On Wednesday, we began by mapping on the whiteboard the coordinates that we had recorded the previous day. We did not use google earth because we had no access to power, and because at that point the students seemed to grasp the concepts more easily when we drew them by hand. Some excelled at locating the appropriate place for the coordinates within the decimal degree grid we drew. The students from groups one and two pinpointed their coordinates on the graph, and found that their locations were almost identical. Our translator explained that what little variation remained probably owed to slight differences in the student’s placement as they used the two GPS devices, and to cloud interference with the satellite signals. Afterwards, we asked the students to make certain conclusions about their real community based on the graphical representation (i.e. which direction is x building from y building?), and to our satisfaction they performed this task easily.

On Thursday, we requested that the students enter their coordinates on Google Earth, and to draw polygons and lines to represent buildings and roads, respectively. The head of the Peace Innovation program then organized a video conference call with researchers from Kathmandu Living Labs, who explained OSM to the students in Nepali, and excited them about mapping. We returned to Google Earth and did some more digitizing in preparation for work on OSM. We showed the students how to calculate the distance of paths drawn in Google Earth, and used the “time warp” Landsat imagery from 2009 to identify buildings that had been constructed in the last 5 years. Finally, we conveyed that any maps drawn in OSM (made with a similar procedure to Google Earth) would be available to the entire world, and would essentially be the Internet face of Sahilitar. They seemed to appreciate the gravity of the situation and to enjoy the responsibility.Unfortunately, issues with the internet connection prevented us from immediately transitioning to work on OSM.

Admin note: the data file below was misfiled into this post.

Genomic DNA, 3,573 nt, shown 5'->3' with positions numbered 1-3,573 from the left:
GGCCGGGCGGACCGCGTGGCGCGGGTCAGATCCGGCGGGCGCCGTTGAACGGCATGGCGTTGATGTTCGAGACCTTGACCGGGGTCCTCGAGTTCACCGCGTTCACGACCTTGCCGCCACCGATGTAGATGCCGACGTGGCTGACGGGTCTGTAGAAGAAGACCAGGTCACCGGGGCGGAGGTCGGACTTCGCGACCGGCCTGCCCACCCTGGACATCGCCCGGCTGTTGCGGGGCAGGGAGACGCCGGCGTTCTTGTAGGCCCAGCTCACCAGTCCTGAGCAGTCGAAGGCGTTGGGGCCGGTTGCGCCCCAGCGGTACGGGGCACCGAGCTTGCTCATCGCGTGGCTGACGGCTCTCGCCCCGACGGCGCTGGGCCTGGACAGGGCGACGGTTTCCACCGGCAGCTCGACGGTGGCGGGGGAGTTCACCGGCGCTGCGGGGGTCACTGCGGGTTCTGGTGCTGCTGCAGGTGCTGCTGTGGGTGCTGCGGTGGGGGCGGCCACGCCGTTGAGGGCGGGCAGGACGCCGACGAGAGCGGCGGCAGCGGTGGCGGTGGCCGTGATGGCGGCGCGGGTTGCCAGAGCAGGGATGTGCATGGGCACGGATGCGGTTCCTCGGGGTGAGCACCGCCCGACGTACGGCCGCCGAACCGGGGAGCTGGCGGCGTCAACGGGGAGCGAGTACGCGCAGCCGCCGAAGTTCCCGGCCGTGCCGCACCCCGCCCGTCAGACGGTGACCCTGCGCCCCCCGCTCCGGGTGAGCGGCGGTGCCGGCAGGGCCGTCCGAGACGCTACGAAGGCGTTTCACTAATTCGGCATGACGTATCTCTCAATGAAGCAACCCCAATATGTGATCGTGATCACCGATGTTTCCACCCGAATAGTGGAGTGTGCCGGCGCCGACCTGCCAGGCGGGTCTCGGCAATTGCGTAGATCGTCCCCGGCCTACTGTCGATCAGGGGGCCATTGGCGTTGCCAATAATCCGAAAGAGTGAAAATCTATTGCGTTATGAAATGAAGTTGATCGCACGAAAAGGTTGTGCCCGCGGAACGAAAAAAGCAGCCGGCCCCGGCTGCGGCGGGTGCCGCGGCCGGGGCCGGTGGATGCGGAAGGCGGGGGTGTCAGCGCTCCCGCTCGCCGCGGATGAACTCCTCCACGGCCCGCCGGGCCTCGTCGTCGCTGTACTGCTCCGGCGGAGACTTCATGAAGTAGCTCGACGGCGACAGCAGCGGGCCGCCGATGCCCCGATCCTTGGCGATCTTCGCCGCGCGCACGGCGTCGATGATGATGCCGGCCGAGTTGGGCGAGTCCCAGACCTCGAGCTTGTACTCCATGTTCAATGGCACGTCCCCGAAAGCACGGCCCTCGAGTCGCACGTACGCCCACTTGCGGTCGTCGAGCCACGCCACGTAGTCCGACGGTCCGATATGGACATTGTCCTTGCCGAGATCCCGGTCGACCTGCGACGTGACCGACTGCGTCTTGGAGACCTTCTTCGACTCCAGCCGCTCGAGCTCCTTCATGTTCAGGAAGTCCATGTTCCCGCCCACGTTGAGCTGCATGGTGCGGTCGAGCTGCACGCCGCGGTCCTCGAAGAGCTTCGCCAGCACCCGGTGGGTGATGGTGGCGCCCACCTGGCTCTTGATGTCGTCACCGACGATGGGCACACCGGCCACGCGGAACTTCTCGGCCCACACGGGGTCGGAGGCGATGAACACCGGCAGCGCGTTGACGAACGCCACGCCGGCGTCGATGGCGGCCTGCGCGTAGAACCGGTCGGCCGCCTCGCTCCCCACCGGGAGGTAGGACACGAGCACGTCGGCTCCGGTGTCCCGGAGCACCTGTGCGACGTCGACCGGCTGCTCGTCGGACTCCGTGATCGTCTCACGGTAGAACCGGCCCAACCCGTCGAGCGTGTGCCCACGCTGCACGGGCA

To complete the project, Peace Innovation labs intends to train a local schoolteacher how to use the online program in late August. Aarti and I did not teach the students GIS, and do not recommend that PIL attempt to do so in the near future; it requires higher computer literacy and we feel that it is not a relevant tool for students at this stage in their studies. Peace Innovation has identified promising youths and will connect them to various opportunities with organizations like Kathmandu Living Labs and ICIMOD, which are already conducting the type of trainings and research that I hope KU School of Arts will soon pursue. Through this procedure, Peace Innovation Labs and similar groups can diffuse technical skills and knowledge from the Kathmandu Valley to the rural majority of the country.

Comments

  1. Justin DeShazor says:

    Hey Peter! This seems to have been an incredibly rewarding week! I really enjoyed reading about how you tailored your lessons for your young audience, while also managing to employ complex technologies and complete your work in a sometimes-uncooperative environment. With you back on campus, I look forward to swapping stories with you in the near future!